You've heard of an acid test, right? It's what people apply to a situation to make sure it's reasonable, feasible, workable...just plain old worth pursuing.
It occurs to me today that the Troy Citizens United and their minions like to use what I call the spaghetti test. You know what I mean..like when some people like to test the done-ness (is that even a WORD?) of their noodles when they cook them by throwing them against the wall. If they stick, they're done. If they don't, they need to cook longer. You're probably wondering what that has to do with the TCU, right?
Here's how it's defined for them:
When they make an outrageous and false or misleading statement, they throw it out THERE, you know...on the wall of society.
-- if it sticks, it becomes reality. They repeat it over and over in word and in print, and they start to believe it.
-- if someone is listening well enough, it won't stick. They get called out on their nonsense. So they have to 'cook' the statement a bit more. That means they have to reframe it by changing the details, math or context to shock and confuse the listener back into believing it.
--if that doesn't work, they go to their standard fallback: blame the accuser of attacking them for supporting smaller government and fiscal responsibility. You know...toss some buzz words out at the wall and see if THOSE will stick.
You should know that as a fully competent Sicilian cook, I've never thrown a noodle at the wall to see if it was cooked. (Who would DO that? Not only does it waste the noodle, but then you have to clean your own wall!)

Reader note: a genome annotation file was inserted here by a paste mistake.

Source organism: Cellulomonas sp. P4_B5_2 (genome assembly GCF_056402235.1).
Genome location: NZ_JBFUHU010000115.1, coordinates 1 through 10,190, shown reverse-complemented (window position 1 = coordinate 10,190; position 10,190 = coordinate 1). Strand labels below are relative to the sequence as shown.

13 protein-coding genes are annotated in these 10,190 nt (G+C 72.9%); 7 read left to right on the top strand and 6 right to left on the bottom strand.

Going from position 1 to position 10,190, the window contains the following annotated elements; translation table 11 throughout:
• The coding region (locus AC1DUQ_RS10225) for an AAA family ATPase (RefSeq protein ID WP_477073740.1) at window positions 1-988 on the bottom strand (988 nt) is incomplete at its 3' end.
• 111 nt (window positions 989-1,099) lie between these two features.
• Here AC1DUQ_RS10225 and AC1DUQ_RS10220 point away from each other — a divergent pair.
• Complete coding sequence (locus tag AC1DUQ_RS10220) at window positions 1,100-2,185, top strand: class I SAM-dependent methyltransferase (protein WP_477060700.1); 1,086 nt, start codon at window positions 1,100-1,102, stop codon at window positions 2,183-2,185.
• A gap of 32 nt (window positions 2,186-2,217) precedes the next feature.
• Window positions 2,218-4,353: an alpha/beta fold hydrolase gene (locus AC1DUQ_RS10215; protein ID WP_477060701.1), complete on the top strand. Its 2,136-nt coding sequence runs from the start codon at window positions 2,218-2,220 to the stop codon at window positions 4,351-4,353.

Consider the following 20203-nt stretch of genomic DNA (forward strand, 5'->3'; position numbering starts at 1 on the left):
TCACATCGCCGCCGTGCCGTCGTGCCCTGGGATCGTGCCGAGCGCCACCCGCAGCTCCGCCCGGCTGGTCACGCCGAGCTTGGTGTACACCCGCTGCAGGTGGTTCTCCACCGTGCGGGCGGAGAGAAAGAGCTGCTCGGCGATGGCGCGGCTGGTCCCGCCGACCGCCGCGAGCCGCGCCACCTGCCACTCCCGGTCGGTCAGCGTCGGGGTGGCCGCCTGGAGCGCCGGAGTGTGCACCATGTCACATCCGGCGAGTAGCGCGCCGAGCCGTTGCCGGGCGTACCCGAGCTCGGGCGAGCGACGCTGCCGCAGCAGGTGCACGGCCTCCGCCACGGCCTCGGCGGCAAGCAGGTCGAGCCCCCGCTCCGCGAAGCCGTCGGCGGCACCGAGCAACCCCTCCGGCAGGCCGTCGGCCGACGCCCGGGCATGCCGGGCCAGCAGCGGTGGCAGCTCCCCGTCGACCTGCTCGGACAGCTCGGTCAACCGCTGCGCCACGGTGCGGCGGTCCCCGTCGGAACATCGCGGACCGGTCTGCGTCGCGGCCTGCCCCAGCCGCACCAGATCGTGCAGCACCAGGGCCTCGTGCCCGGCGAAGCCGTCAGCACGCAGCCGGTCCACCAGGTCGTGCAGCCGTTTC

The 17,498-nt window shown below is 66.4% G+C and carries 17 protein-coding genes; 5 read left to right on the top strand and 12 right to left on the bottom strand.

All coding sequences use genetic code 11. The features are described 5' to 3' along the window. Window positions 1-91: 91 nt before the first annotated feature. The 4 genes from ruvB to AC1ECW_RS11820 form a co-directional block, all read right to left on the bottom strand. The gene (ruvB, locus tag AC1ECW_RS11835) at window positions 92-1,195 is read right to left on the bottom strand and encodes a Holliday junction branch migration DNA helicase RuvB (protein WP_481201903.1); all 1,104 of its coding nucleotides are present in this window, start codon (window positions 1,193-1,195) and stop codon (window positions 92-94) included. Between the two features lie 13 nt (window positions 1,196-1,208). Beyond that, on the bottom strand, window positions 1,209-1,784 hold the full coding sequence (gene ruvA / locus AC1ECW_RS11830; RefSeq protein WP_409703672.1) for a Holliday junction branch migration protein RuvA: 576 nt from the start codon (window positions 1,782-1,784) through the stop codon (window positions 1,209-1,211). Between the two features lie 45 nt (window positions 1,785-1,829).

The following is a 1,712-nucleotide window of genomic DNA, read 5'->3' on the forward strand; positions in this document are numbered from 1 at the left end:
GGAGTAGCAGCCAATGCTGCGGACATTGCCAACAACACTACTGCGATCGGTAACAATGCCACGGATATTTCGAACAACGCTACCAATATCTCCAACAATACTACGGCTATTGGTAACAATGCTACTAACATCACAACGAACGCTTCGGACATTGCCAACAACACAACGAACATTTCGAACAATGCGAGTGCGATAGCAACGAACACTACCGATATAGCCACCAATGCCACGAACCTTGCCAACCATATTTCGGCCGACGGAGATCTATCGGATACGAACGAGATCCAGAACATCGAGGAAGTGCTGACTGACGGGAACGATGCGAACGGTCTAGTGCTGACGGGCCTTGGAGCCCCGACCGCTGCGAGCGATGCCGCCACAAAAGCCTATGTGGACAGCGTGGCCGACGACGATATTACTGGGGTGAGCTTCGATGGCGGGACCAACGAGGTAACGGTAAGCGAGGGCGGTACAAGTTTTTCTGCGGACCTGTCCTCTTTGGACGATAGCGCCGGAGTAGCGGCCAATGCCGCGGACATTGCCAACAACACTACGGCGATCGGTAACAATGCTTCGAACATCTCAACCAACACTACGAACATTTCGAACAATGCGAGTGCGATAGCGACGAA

I don't believe in applying that test to my words or beliefs, either. Neither should you.
Nor should you trust anyone who would.
Over the next two weeks, I am quite certain that the TCU will be cooking a LOT of noodles. Those noodles won't be done...they shouldn't stick to anything. Don't believe a word that comes out of their mouths. Their track record has shown that their ONLY interest in Troy politics is to keep the city from being able to generate revenue to sustain our core services and quality of life amenities.
We need to take the TCU politics out of the library decision. Knowing how to vote on August 2 should be as easy as cooking noodles...if you ignore the tempest in the spaghetti pot.
Apply the REAL test by asking yourself this very simple question: DO YOU WANT A LIBRARY IN TROY OR NOT?
If you do...YOU MUST VOTE YES. A no vote closes the library on August 5.